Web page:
Moving to our current outlook and portfolio positioning, our view remains that duration is expensive, though clearly less so than in the middle of last year when yields were 1% lower. The cyclical picture has improved, both globally, driven in large part by Chinese fiscal stimulus and the associated lift in commodity prices, and in the US, on expectations of Trump’s delivery of both large fiscal spending and an overhaul of the tax system. Together, the valuation and cyclical elements suggest that government bonds remain vulnerable, although we are growing a little more cautious that much of the recent good cyclical news is ‘in the price’. Market expectations, reflected in forward-starting bond yields, are that the Fed lifts the Funds Rate by a further 1.5% over the next few years. With other markets lagging in their pricing for policy tightening, US bonds are at least starting to offer better relative value versus those of other key regions, notably Europe.

Through the December quarter our expectation of higher yields was reflected in three main ways – our relative to benchmark short duration position, our yield curve steepening exposure and our inflation-linked exposure. While broadly holding our short duration position - we went a little longer at the start of Feb and a little shorter at month end – we’ve moderated our yield curve steepening exposure in Australia and our long inflation position in the US. This leaves the portfolio retaining the majority of its positioning for higher yields, and reasonably well diversified in this positioning. Our short duration remains spread across the US, with the strongest cyclical pulse, Germany, where valuations are worst, and Australia, where cyclical prospects are improving and we’re beginning to position for an eventual reversal of the RBA easing cycle.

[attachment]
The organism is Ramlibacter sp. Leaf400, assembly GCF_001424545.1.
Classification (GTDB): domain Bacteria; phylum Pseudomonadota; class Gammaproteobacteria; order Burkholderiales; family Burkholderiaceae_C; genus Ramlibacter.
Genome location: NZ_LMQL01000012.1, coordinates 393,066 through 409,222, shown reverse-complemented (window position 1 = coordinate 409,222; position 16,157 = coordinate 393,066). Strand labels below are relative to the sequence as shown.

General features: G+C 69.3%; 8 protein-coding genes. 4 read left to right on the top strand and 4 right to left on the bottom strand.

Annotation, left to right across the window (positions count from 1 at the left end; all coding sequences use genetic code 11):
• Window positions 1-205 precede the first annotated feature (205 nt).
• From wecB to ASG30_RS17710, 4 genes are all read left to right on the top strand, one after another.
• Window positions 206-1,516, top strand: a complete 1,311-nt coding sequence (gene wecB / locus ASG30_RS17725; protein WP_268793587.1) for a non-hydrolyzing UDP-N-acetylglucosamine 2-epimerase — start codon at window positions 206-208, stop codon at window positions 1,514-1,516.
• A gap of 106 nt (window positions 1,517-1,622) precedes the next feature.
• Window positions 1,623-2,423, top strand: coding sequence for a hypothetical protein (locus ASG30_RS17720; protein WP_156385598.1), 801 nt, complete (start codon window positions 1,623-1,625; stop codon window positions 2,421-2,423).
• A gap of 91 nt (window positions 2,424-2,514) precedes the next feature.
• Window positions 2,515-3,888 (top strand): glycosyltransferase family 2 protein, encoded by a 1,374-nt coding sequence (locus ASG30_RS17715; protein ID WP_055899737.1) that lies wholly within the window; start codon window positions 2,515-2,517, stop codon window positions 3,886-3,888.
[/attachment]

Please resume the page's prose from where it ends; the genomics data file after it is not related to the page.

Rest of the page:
Credit continues to enjoy the benefit of a stronger cyclical environment, but the narrowing of spreads has taken corporate bond valuations back into expensive territory. Having pared our exposures considerably in the June quarter of last year, we have been running a small, high quality, domestic-only absolute exposure, which represented only a very modest overweight exposure versus benchmark. However we used further spread tightening in February to further trim our Australian credit exposure back to benchmark, and will likely reduce further should spreads continue to narrow. We’ve also slightly reduced our exposure to semi-government bonds, at tight spread levels to government bonds.

Cash remains reasonably elevated, and combined with our interest rate and credit positioning, leaves us defensively positioned and focused on protecting capital as markets adjust to developments.